Empanadas will always hold a special place in my heart. Back in the summer of 2011, a few months after my college graduation, I headed out into the world alone for the first time. A fresh faced 22-year-old seeking a change, I found a place I loved and built a life there, in Buenos Aires. I found an apartment and a job. I bought coat hangers for the first time and hung my clothes in a foreign closet. I found hobbies and I volunteered. I learned the language. I learned the slang. Eventually I found friends. I had boyfriends and ex-boyfriends. I took day trips out of the city, weekend excursions out of the country and returned to an apartment that felt like a home. My job as an English teacher didn’t pay too well and after a few months my all-powerful, star-spangled US dollars started to dwindle. I reluctantly abandoned the steak joints, the pints of dulce de leche ice-cream, late-night deliveries. I switched from cocktails and wine to fernet and beer. And I found the empanada.
The baked little pockets of dough stuffed with steaming meat, corn or creamy veg warmed me up on cool autumn days. One or two were substantial enough to fill me for hours, yet they cost only about 4 pesos (at that time, roughly USD$1.00). I quickly learned the shapes of the various pastry folds and how they indicated the filling inside. I chose favorites (chicken, spinach, ham and cheese) and least favorites (humita, tuna, meat with olive). I learned that empanadas from Salta are fried and that baked ones come buttery or dry. And when I asked around I realized that pretty much everyone I knew had a favorite spot. My friend Lauren’s was Amelia’s; my ex-boyfriend’s El Cuartito. Mine became El Sanjuanino.
Since Buenos Aires I’ve lived in several cities and built distinct lives in each one. In Hong Kong char siu bao (pork buns) came to replace empanadas. In Barcelona now that cheap and comforting snack is a sobresada sausage stuffed croissant from Café Mercé downstairs. But when I pass an Argentine empanada joint and see mounds of doughy pockets and Havanna alfajores I feel the nostalgia set in hard. I remember those flaky, warm bites of my daily empanadas, those very first bites of adulthood and independence.
In Barcelona I’ve found my go-to empanadas, though this article is not about that place. It’s about a restaurant named El Laurel in Sant Antoni on Carrer de Floridablanca across the street from Cinema Renoir. I went there with the love of my life a few weeks ago to grab a bite to eat before watching a film. It’s an Argentine restaurant with a small bar at the front and a larger dining room in the belly of the building. There’s a full menu that includes steaks, the Argentine cuts: entraña, vacío, matambre. There’s milanesas done this way and that, as well as a varied selection of pastas, pizzas and salads. But by the front bar there’s only one part of the menu that gets attention. El Laurel offers artisanal empanadas, some gourmet and some classic ones. There’s tuna, meat, onion and corn. But there are also colorful ones, whose dough is dyed green with spinach, yellow with carrot, red with beetroot. These are filled with creative combinations such as plums, bacon and cheese or duck, pears, pine nuts and leeks. We tried one with aubergine and squash along with an excellent blood sausage empanada.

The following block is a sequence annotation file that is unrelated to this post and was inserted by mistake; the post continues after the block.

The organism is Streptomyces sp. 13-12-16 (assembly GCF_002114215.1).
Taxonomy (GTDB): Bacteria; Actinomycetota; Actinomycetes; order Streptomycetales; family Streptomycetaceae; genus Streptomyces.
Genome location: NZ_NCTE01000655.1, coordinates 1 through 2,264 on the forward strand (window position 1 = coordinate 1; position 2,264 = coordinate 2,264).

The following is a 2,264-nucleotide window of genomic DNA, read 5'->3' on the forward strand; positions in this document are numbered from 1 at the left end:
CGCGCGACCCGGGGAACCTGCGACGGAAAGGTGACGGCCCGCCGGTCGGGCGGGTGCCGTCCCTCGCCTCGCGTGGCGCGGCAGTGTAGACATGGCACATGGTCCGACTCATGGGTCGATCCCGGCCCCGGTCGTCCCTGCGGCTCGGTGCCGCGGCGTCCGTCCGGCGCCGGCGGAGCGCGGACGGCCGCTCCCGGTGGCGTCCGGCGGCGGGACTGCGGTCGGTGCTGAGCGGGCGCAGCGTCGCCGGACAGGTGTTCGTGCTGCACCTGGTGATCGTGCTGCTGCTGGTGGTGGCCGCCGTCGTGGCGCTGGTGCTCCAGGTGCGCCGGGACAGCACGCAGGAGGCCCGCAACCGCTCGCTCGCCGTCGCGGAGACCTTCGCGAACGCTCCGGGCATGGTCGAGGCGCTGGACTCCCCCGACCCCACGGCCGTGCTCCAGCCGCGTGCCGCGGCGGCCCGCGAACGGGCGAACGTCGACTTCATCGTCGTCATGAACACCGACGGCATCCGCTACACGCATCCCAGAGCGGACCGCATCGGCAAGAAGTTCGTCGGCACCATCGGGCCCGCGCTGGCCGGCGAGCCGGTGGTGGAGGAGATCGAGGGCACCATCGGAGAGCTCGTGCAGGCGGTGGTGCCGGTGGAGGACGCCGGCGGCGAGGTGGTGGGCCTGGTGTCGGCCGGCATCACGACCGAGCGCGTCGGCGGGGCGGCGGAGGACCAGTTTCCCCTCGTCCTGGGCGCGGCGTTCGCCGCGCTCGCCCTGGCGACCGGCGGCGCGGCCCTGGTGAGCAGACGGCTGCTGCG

Our favorite by far was La Negrita, a little black empanada with cuttlefish ink in its dough. The filling is a gooey mass of mozz with tender bits of cuttlefish and tomato running through it. Though texturally the seafood gets a bit lost in the pillow of melted cheese, the marine flavor of the cuttlefish shines through quite strong and is balanced wonderfully with the clean, herbal punch from fresh basil. The dough is buttery, brittle and flaky; collapsing in on itself before yielding forth the steamy hot filling. Although the ink adds more in terms of color than flavor, the almond slivers sprinkled over the top provide a slight toasty flavor along with a fantastic crunch.
As I’m not a fan of movies dubbed to Spanish, I will be back to Renoir for the Hollywood spectacles shown in their original English. And I know where I’ll eat my pre-movie snack or post-movie dinner. It’ll be at El Laurel, the sweet little Argentine joint across the street.